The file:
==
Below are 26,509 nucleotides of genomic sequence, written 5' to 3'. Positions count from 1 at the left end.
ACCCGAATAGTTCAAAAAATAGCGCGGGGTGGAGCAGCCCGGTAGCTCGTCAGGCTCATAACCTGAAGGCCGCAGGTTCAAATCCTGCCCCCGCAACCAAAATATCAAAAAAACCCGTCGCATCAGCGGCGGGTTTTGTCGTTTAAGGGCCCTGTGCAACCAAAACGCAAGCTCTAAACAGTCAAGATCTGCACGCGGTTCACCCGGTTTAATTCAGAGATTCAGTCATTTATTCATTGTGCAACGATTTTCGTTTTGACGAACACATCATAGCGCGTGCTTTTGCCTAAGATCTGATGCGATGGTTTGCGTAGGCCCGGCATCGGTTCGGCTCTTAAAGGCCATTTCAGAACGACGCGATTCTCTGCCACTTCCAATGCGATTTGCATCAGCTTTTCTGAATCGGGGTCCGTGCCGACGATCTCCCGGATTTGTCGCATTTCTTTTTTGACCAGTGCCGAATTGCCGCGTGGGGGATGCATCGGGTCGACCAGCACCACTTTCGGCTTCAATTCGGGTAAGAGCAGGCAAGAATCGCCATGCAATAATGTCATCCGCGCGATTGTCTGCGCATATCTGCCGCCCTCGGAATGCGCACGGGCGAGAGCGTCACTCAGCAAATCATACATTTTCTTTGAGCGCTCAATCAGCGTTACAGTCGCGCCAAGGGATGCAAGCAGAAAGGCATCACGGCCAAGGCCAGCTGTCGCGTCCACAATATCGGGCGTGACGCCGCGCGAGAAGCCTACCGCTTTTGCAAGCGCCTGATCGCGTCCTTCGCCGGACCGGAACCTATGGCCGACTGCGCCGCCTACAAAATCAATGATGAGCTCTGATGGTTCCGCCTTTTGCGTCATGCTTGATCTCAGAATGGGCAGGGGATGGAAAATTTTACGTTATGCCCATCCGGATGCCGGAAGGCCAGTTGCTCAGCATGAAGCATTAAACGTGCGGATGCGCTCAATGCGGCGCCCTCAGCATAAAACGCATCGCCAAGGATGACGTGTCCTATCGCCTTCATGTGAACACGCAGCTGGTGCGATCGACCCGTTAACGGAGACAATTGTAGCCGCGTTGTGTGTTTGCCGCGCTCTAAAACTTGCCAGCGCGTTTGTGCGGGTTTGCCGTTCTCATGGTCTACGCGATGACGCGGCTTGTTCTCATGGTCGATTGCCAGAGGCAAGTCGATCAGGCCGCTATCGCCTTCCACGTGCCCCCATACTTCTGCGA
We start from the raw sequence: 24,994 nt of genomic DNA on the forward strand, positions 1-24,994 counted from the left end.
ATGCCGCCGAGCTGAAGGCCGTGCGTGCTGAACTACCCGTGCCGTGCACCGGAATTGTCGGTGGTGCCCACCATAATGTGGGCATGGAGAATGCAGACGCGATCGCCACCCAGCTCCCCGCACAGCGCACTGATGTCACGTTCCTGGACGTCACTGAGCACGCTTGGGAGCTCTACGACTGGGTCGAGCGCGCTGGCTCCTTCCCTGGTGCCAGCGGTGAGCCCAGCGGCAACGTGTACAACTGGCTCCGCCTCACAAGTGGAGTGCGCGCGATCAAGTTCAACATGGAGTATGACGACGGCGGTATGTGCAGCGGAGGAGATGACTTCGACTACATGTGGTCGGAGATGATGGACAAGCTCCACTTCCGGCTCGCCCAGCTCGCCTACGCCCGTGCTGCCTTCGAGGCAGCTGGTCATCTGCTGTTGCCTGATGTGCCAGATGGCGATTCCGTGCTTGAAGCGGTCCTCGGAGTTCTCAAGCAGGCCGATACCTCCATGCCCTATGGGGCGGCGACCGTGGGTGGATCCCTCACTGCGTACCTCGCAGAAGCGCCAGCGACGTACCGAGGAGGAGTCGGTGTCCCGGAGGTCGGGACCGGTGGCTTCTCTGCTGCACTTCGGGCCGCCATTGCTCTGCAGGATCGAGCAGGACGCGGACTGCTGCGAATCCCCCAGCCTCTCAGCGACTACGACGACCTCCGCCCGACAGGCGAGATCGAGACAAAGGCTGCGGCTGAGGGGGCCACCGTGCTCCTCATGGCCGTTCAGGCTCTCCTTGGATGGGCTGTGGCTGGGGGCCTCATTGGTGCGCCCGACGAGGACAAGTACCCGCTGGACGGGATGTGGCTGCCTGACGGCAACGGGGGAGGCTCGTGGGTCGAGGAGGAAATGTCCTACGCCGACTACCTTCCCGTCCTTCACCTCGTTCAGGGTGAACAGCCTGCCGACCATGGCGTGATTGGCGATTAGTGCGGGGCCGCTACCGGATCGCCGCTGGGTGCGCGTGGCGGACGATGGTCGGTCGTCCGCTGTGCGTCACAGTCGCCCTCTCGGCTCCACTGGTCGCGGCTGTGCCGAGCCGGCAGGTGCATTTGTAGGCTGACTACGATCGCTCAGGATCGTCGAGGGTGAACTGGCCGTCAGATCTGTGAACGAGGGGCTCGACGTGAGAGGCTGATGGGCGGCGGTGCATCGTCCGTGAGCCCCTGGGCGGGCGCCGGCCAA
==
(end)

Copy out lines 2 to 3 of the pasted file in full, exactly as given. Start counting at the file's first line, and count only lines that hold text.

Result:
ACCCGAATAGTTCAAAAAATAGCGCGGGGTGGAGCAGCCCGGTAGCTCGTCAGGCTCATAACCTGAAGGCCGCAGGTTCAAATCCTGCCCCCGCAACCAAAATATCAAAAAAACCCGTCGCATCAGCGGCGGGTTTTGTCGTTTAAGGGCCCTGTGCAACCAAAACGCAAGCTCTAAACAGTCAAGATCTGCACGCGGTTCACCCGGTTTAATTCAGAGATTCAGTCATTTATTCATTGTGCAACGATTTTCGTTTTGACGAACACATCATAGCGCGTGCTTTTGCCTAAGATCTGATGCGATGGTTTGCGTAGGCCCGGCATCGGTTCGGCTCTTAAAGGCCATTTCAGAACGACGCGATTCTCTGCCACTTCCAATGCGATTTGCATCAGCTTTTCTGAATCGGGGTCCGTGCCGACGATCTCCCGGATTTGTCGCATTTCTTTTTTGACCAGTGCCGAATTGCCGCGTGGGGGATGCATCGGGTCGACCAGCACCACTTTCGGCTTCAATTCGGGTAAGAGCAGGCAAGAATCGCCATGCAATAATGTCATCCGCGCGATTGTCTGCGCATATCTGCCGCCCTCGGAATGCGCACGGGCGAGAGCGTCACTCAGCAAATCATACATTTTCTTTGAGCGCTCAATCAGCGTTACAGTCGCGCCAAGGGATGCAAGCAGAAAGGCATCACGGCCAAGGCCAGCTGTCGCGTCCACAATATCGGGCGTGACGCCGCGCGAGAAGCCTACCGCTTTTGCAAGCGCCTGATCGCGTCCTTCGCCGGACCGGAACCTATGGCCGACTGCGCCGCCTACAAAATCAATGATGAGCTCTGATGGTTCCGCCTTTTGCGTCATGCTTGATCTCAGAATGGGCAGGGGATGGAAAATTTTACGTTATGCCCATCCGGATGCCGGAAGGCCAGTTGCTCAGCATGAAGCATTAAACGTGCGGATGCGCTCAATGCGGCGCCCTCAGCATAAAACGCATCGCCAAGGATGACGTGTCCTATCGCCTTCATGTGAACACGCAGCTGGTGCGATCGACCCGTTAACGGAGACAATTGTAGCCGCGTTGTGTGTTTGCCGCGCTCTAAAACTTGCCAGCGCGTTTGTGCGGGTTTGCCGTTCTCATGGTCTACGCGATGACGCGGCTTGTTCTCATGGTCGATTGCCAGAGGCAAGTCGATCAGGCCGCTATCGCCTTCCACGTGCCCCCATACTTCTGCGA
We start from the raw sequence: 24,994 nt of genomic DNA on the forward strand, positions 1-24,994 counted from the left end.